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EECS 373 Design of Microprocessor-Based Systems Mark Brehob University of Michigan Lecture 3: Toolchain , ABI, Memory Mapped I/O September 10 th , 2013. Slides developed in part by Prof. Dutta. Announcements. HW1b Assembly practice, memory stuff Due Thursday! Lab 3

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EECS 373 Design of Microprocessor-Based Systems Mark Brehob University of Michigan

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Eecs 373 design of microprocessor based systems mark brehob university of michigan

EECS 373

Design of Microprocessor-Based Systems

Mark Brehob

University of Michigan

Lecture 3:Toolchain, ABI, Memory Mapped I/O

September 10th, 2013

Slides developed in part by Prof. Dutta


Announcements

Announcements

  • HW1b

    • Assembly practice, memory stuff

    • Due Thursday!

  • Lab 3

    • Be aware it has a pre-lab!


Outline

Outline

  • Assembly wrap-up

  • Tool chain

  • ABI

  • Basic memory-mapped I/O


An arm assembly language program for gnu

An ARM assembly language program for GNU

.equSTACK_TOP, 0x20000800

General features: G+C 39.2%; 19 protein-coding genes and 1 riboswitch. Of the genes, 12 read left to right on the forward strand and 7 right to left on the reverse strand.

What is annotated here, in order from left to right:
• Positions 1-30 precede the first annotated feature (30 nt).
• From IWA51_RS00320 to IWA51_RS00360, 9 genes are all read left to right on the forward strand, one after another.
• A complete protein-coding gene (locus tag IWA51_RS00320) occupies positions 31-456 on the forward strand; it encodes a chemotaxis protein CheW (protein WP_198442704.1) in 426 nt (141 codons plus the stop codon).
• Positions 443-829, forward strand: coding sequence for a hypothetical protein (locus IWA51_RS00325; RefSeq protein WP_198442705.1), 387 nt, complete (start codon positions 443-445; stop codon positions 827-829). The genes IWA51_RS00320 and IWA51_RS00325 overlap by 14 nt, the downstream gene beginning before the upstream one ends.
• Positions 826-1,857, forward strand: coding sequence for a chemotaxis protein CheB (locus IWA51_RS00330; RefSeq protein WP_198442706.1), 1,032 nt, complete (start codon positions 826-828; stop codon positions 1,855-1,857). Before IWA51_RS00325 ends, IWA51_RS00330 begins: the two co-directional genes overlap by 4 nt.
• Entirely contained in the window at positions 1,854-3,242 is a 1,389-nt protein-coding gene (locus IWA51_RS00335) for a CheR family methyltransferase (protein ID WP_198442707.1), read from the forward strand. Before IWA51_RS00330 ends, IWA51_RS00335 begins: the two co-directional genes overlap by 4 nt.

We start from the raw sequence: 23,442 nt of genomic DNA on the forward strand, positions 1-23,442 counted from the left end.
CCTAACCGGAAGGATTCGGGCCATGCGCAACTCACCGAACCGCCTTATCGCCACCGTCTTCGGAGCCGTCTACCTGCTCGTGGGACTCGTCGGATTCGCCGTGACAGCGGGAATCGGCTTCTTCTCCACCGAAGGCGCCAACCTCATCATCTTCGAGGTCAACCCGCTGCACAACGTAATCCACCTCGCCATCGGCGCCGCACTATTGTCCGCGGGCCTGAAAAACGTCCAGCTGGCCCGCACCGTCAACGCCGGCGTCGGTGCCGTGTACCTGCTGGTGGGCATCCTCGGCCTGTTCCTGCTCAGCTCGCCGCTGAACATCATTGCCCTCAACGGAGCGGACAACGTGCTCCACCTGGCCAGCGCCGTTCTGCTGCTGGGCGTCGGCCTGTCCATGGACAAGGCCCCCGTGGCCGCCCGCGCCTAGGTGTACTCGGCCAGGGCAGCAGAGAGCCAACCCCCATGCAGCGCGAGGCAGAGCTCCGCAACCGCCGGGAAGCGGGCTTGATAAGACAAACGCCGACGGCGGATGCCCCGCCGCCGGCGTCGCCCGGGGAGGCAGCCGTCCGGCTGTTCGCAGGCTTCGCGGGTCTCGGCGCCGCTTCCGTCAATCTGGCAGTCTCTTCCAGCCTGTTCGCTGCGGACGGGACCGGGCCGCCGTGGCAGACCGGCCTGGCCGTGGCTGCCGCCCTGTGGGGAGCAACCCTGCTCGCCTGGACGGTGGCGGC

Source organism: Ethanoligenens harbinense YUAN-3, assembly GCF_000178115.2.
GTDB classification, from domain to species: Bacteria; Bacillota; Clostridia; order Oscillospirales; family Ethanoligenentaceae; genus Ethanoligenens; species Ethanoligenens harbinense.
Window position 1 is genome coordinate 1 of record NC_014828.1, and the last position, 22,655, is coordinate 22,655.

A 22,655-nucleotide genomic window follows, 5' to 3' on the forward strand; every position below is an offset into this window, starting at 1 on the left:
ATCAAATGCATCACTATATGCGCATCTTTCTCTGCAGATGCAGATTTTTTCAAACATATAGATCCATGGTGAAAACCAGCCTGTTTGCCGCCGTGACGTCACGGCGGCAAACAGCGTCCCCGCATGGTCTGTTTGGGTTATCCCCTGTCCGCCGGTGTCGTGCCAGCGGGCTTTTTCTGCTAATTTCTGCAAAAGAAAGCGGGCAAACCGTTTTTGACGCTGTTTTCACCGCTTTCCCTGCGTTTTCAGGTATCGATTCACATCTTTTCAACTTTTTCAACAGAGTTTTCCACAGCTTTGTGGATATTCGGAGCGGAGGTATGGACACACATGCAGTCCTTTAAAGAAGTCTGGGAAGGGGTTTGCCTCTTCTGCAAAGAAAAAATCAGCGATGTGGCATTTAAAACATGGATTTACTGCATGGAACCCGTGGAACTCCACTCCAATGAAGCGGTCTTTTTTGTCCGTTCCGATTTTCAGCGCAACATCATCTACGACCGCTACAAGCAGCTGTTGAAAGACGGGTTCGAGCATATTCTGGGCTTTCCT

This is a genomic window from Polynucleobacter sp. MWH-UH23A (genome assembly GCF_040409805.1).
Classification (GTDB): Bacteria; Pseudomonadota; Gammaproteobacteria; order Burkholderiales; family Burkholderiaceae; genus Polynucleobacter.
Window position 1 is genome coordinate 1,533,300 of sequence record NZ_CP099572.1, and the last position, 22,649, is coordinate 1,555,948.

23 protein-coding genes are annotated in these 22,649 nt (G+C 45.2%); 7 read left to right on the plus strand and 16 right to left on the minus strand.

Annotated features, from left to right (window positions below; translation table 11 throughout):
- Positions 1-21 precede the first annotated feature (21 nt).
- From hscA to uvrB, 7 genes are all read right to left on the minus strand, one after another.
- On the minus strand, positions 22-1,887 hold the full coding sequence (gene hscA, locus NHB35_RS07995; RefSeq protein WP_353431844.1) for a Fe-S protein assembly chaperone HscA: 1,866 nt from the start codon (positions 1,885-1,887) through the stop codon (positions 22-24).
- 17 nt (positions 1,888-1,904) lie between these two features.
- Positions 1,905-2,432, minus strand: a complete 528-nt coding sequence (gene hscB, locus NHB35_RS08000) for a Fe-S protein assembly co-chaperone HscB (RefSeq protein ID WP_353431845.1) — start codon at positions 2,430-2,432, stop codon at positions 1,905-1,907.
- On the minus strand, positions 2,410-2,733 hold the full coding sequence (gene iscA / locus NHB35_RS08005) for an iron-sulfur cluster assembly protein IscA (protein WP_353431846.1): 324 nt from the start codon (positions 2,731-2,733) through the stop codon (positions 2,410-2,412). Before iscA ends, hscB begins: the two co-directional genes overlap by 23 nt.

.text

.syntaxunified

.thumb

.global_start

.typestart, %function

_start:

.wordSTACK_TOP, start

start:

movs r0, #10

movs r1, #0

loop:

adds r1, r0

subs r0, #1

bne loop

deadloop:

b deadloop

.end


Disassembled object code

Disassembled object code

example1.out: file format elf32-littlearm

Disassembly of section .text:

00000000 <_start>:

0:20000800 .word0x20000800

4:00000009 .word0x00000009

00000008 <start>:

8:200a movsr0, #10

a:2100 movsr1, #0

0000000c <loop>:

c:1809 addsr1, r1, r0

e:3801 subsr0, #1

10:d1fc bne.nc <loop>

00000012 <deadloop>:

12:e7fe b.n12 <deadloop>


What happens after a power on reset por

What happens after a power-on-reset (POR)?

  • On the ARM Cortex-M3

  • SP and PC are loaded from the code (.text) segment

  • Initial stack pointer

    • LOC: 0x00000000

    • POR: SP  mem(0x00000000)

  • Interrupt vector table

    • Initial base: 0x00000004

    • Vector table is relocatable

    • Entries: 32-bit values

    • Each entry is an address

    • Entry #1: reset vector

      • LOC: 0x0000004

      • POR: PC  mem(0x00000004)